Accordingly, a significant topic in our current research is to investigate how to reduce the efforts required for creating domain ontologies in educational systems, and thus implicitly enable easier and wider acceptance of ontology-based systems among educational practitioners. Our first step toward achieving this goal was to explore the existing approaches for ontology development. Having done that, we were able to distinguish three general approaches: 1) handcrafting ontologies from scratch, 2) (semi)automatic ontology development using ontology learning tools, and 3) search and retrieval of ontologies from online ontology libraries and Linked Open Data (LOD) cloud ( http://lod-cloud.net). We briefly report on these approaches and related tools in the following section (Literature Review).

The second step toward our research goal was to define the requirements that a domain ontology should satisfy in order to serve as a foundation for the development and functioning of an advanced e-learning system. These requirements were derived from our previous research work in the area of personalized learning supported by Semantic Web technologies (e.g., [ 5], [ 9], [ 10], [ 12], [ 13], [ 38]) as well as the work of other researchers in this area (e.g., [ 1], [ 2], [ 3], [ 6], [ 7]). In particular, we identified the following requirements:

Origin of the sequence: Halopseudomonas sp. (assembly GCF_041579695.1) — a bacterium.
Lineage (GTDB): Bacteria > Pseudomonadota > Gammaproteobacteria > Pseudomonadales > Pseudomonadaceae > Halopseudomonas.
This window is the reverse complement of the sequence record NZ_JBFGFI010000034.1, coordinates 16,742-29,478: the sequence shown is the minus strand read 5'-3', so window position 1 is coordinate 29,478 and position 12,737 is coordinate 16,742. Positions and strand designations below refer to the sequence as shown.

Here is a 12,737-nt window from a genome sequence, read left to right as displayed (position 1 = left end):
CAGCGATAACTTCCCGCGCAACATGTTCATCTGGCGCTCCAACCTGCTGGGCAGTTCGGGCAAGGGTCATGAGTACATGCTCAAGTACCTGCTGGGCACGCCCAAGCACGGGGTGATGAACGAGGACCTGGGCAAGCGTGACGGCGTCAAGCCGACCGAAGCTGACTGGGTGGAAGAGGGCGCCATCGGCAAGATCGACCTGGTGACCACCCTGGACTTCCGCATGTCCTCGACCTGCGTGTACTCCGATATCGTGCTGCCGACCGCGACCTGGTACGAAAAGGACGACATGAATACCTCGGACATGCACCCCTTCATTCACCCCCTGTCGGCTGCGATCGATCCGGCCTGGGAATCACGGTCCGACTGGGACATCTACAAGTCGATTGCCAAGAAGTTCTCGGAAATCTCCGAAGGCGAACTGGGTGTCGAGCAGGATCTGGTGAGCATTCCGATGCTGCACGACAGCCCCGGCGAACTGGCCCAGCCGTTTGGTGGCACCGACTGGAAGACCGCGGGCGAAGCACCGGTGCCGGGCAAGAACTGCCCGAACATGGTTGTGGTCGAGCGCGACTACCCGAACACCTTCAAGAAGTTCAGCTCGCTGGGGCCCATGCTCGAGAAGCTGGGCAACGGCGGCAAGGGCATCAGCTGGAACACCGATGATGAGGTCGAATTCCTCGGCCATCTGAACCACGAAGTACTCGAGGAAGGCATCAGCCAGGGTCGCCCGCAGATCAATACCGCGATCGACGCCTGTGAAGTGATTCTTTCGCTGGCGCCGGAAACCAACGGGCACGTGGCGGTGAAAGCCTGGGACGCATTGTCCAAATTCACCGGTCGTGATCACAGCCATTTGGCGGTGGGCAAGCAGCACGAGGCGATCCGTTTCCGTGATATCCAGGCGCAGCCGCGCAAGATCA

• The ontology comprises all relevant concepts of the corresponding subject domain (i.e., the study course).
• The more detailed the ontology (i.e., the more domain specific concepts it has), the better, since an e-learning system would be able to provide better (more accurate) personalization [ 10].
• The ontology comprises relationships between domain concepts.
• The ontology provides good coverage of the entire course, meaning that it does not cover just one part of the course, while other parts are just barely covered or not covered at all.
• High semantic richness (in terms of ontology axioms) is a desirable but not a mandatory characteristic since advanced functionalities of an e-learning system (e.g., recommendation of learning resources, and provision of feedback) can be achieved with a rather simple domain ontology [ 5], [ 9], [ 11].

In the study, that is the focus of this paper we investigated the (semi)automatic ontology development. Specifically, the main goal of the study was to evaluate the approaches used and readiness of the ontology extraction tools to be used for the development of domain ontologies that meet the identified set of requirements specific for advanced e-learning systems. Two research findings guided our orientation toward ontology learning tools. First, a great majority of educators, being non-technically-savvy, would experience difficulties in using conventional ontology editors [ 21] and thus, may benefit from the suggested ontological elements that would provide them with some starting points in the process of ontology building [ 22]. Second, in our context of interest (i.e., e-learning), an extensive amount of domain related material is typically available in the form of electronic texts, slides, handouts, and the like, which can be used as an input for the ontology learning tools.